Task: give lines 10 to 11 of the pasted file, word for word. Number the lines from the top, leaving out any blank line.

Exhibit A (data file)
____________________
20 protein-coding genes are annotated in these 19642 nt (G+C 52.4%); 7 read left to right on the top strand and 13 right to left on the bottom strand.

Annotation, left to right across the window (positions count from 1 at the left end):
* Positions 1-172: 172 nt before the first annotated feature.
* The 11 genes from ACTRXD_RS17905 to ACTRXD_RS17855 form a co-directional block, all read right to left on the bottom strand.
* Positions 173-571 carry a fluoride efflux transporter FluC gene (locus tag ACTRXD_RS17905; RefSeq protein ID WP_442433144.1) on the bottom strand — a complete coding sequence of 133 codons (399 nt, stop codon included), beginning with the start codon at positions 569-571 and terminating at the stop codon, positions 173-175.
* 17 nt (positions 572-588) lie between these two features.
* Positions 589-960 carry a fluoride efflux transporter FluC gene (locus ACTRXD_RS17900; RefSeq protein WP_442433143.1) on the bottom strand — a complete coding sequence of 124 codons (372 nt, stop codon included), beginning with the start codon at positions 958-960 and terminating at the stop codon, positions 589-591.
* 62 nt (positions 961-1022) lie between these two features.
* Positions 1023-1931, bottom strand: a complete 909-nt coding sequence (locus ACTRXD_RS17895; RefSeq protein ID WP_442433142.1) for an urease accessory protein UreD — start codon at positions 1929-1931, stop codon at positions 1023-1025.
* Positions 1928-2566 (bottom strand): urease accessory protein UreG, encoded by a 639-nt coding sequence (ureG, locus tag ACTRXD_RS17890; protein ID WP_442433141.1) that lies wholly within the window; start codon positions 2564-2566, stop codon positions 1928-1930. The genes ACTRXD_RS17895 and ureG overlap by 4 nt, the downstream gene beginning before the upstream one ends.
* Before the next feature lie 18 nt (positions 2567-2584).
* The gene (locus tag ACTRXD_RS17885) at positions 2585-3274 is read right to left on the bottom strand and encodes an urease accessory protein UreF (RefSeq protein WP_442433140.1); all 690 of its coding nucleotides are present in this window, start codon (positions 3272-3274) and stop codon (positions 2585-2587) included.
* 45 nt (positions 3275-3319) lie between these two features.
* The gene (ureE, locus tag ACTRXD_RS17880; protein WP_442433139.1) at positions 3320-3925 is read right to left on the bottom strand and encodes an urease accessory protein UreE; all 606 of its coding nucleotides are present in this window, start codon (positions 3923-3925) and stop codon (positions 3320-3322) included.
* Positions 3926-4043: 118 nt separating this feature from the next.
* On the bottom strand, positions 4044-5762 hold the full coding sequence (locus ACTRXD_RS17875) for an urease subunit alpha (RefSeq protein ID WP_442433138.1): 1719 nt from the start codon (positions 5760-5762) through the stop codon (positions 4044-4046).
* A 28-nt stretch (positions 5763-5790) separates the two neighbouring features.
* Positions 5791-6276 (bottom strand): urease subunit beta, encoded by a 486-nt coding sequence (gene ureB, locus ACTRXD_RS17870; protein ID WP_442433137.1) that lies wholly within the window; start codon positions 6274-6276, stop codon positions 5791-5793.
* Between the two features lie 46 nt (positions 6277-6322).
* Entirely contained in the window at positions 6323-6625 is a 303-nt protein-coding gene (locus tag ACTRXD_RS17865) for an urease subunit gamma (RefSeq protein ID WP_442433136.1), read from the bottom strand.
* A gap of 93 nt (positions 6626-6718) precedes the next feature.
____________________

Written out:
* Positions 1928-2566 (bottom strand): urease accessory protein UreG, encoded by a 639-nt coding sequence (ureG, locus tag ACTRXD_RS17890; protein ID WP_442433141.1) that lies wholly within the window; start codon positions 2564-2566, stop codon positions 1928-1930. The genes ACTRXD_RS17895 and ureG overlap by 4 nt, the downstream gene beginning before the upstream one ends.
* Before the next feature lie 18 nt (positions 2567-2584).